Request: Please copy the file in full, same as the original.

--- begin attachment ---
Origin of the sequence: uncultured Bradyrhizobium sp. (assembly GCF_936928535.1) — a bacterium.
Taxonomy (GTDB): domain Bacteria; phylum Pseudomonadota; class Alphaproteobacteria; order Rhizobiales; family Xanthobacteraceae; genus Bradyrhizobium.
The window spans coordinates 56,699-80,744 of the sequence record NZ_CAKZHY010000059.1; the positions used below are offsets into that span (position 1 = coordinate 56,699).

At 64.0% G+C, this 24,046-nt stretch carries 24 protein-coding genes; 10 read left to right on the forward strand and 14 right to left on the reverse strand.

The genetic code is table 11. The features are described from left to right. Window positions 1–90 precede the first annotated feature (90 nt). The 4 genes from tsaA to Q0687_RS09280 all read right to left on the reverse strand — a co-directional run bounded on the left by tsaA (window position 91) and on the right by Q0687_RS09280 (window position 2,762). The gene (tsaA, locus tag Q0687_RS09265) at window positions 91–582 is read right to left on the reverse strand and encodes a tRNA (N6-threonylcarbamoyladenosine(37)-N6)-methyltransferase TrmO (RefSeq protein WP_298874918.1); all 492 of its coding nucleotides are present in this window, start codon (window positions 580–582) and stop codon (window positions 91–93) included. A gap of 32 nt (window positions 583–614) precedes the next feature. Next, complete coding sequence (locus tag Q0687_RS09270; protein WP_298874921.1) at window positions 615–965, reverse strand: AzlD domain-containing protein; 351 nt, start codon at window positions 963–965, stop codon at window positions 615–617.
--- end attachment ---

Origin of the sequence: uncultured Bradyrhizobium sp. (assembly GCF_936928535.1) — a bacterium.
Taxonomy (GTDB): domain Bacteria; phylum Pseudomonadota; class Alphaproteobacteria; order Rhizobiales; family Xanthobacteraceae; genus Bradyrhizobium.
The window spans coordinates 56,699-80,744 of the sequence record NZ_CAKZHY010000059.1; the positions used below are offsets into that span (position 1 = coordinate 56,699).

At 64.0% G+C, this 24,046-nt stretch carries 24 protein-coding genes; 10 read left to right on the forward strand and 14 right to left on the reverse strand.

The genetic code is table 11. The features are described from left to right. Window positions 1–90 precede the first annotated feature (90 nt). The 4 genes from tsaA to Q0687_RS09280 all read right to left on the reverse strand — a co-directional run bounded on the left by tsaA (window position 91) and on the right by Q0687_RS09280 (window position 2,762). The gene (tsaA, locus tag Q0687_RS09265) at window positions 91–582 is read right to left on the reverse strand and encodes a tRNA (N6-threonylcarbamoyladenosine(37)-N6)-methyltransferase TrmO (RefSeq protein WP_298874918.1); all 492 of its coding nucleotides are present in this window, start codon (window positions 580–582) and stop codon (window positions 91–93) included. A gap of 32 nt (window positions 583–614) precedes the next feature. Next, complete coding sequence (locus tag Q0687_RS09270; protein WP_298874921.1) at window positions 615–965, reverse strand: AzlD domain-containing protein; 351 nt, start codon at window positions 963–965, stop codon at window positions 615–617.